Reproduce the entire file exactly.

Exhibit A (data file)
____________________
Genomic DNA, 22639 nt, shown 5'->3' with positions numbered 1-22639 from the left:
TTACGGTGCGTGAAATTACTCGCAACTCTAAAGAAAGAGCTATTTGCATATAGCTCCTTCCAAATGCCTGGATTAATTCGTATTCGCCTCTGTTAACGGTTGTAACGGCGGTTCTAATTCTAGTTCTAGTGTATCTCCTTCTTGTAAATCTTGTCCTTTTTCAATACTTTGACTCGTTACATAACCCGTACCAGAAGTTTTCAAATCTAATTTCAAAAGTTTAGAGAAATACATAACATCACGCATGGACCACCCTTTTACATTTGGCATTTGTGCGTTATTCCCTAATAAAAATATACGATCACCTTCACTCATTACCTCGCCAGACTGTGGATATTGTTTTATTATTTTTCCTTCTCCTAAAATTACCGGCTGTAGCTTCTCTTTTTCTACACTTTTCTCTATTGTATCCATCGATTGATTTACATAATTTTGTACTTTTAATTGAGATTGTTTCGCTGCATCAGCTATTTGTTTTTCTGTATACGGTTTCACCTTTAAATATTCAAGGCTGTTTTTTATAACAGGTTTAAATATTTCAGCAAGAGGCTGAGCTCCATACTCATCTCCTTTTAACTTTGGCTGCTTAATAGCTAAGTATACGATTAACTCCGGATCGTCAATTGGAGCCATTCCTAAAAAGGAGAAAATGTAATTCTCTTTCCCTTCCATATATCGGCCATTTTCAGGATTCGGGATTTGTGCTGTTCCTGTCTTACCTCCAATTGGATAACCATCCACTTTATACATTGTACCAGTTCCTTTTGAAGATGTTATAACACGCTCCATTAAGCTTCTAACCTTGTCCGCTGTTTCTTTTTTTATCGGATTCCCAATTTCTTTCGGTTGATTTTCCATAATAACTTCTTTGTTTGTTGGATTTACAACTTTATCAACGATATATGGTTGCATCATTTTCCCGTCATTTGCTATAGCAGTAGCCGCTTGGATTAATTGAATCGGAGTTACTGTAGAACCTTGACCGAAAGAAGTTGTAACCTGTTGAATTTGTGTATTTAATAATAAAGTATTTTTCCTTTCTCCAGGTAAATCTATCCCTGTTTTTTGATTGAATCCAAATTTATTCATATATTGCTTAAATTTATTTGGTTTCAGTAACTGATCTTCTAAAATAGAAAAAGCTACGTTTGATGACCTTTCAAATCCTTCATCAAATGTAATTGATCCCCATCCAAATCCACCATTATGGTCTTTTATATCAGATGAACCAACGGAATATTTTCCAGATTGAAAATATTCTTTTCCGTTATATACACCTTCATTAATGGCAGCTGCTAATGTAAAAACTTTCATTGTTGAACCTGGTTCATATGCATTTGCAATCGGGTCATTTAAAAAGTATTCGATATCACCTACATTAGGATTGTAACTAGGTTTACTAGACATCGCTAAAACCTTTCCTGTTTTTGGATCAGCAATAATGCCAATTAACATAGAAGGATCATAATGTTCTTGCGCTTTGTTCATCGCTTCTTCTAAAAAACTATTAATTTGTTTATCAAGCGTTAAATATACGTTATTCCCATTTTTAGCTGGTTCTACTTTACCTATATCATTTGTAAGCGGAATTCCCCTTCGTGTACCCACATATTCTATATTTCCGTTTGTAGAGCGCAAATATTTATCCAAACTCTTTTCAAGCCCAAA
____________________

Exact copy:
Genomic DNA, 22639 nt, shown 5'->3' with positions numbered 1-22639 from the left:
TTACGGTGCGTGAAATTACTCGCAACTCTAAAGAAAGAGCTATTTGCATATAGCTCCTTCCAAATGCCTGGATTAATTCGTATTCGCCTCTGTTAACGGTTGTAACGGCGGTTCTAATTCTAGTTCTAGTGTATCTCCTTCTTGTAAATCTTGTCCTTTTTCAATACTTTGACTCGTTACATAACCCGTACCAGAAGTTTTCAAATCTAATTTCAAAAGTTTAGAGAAATACATAACATCACGCATGGACCACCCTTTTACATTTGGCATTTGTGCGTTATTCCCTAATAAAAATATACGATCACCTTCACTCATTACCTCGCCAGACTGTGGATATTGTTTTATTATTTTTCCTTCTCCTAAAATTACCGGCTGTAGCTTCTCTTTTTCTACACTTTTCTCTATTGTATCCATCGATTGATTTACATAATTTTGTACTTTTAATTGAGATTGTTTCGCTGCATCAGCTATTTGTTTTTCTGTATACGGTTTCACCTTTAAATATTCAAGGCTGTTTTTTATAACAGGTTTAAATATTTCAGCAAGAGGCTGAGCTCCATACTCATCTCCTTTTAACTTTGGCTGCTTAATAGCTAAGTATACGATTAACTCCGGATCGTCAATTGGAGCCATTCCTAAAAAGGAGAAAATGTAATTCTCTTTCCCTTCCATATATCGGCCATTTTCAGGATTCGGGATTTGTGCTGTTCCTGTCTTACCTCCAATTGGATAACCATCCACTTTATACATTGTACCAGTTCCTTTTGAAGATGTTATAACACGCTCCATTAAGCTTCTAACCTTGTCCGCTGTTTCTTTTTTTATCGGATTCCCAATTTCTTTCGGTTGATTTTCCATAATAACTTCTTTGTTTGTTGGATTTACAACTTTATCAACGATATATGGTTGCATCATTTTCCCGTCATTTGCTATAGCAGTAGCCGCTTGGATTAATTGAATCGGAGTTACTGTAGAACCTTGACCGAAAGAAGTTGTAACCTGTTGAATTTGTGTATTTAATAATAAAGTATTTTTCCTTTCTCCAGGTAAATCTATCCCTGTTTTTTGATTGAATCCAAATTTATTCATATATTGCTTAAATTTATTTGGTTTCAGTAACTGATCTTCTAAAATAGAAAAAGCTACGTTTGATGACCTTTCAAATCCTTCATCAAATGTAATTGATCCCCATCCAAATCCACCATTATGGTCTTTTATATCAGATGAACCAACGGAATATTTTCCAGATTGAAAATATTCTTTTCCGTTATATACACCTTCATTAATGGCAGCTGCTAATGTAAAAACTTTCATTGTTGAACCTGGTTCATATGCATTTGCAATCGGGTCATTTAAAAAGTATTCGATATCACCTACATTAGGATTGTAACTAGGTTTACTAGACATCGCTAAAACCTTTCCTGTTTTTGGATCAGCAATAATGCCAATTAACATAGAAGGATCATAATGTTCTTGCGCTTTGTTCATCGCTTCTTCTAAAAAACTATTAATTTGTTTATCAAGCGTTAAATATACGTTATTCCCATTTTTAGCTGGTTCTACTTTACCTATATCATTTGTAAGCGGAATTCCCCTTCGTGTACCCACATATTCTATATTTCCGTTTGTAGAGCGCAAATATTTATCCAAACTCTTTTCAAGCCCAAA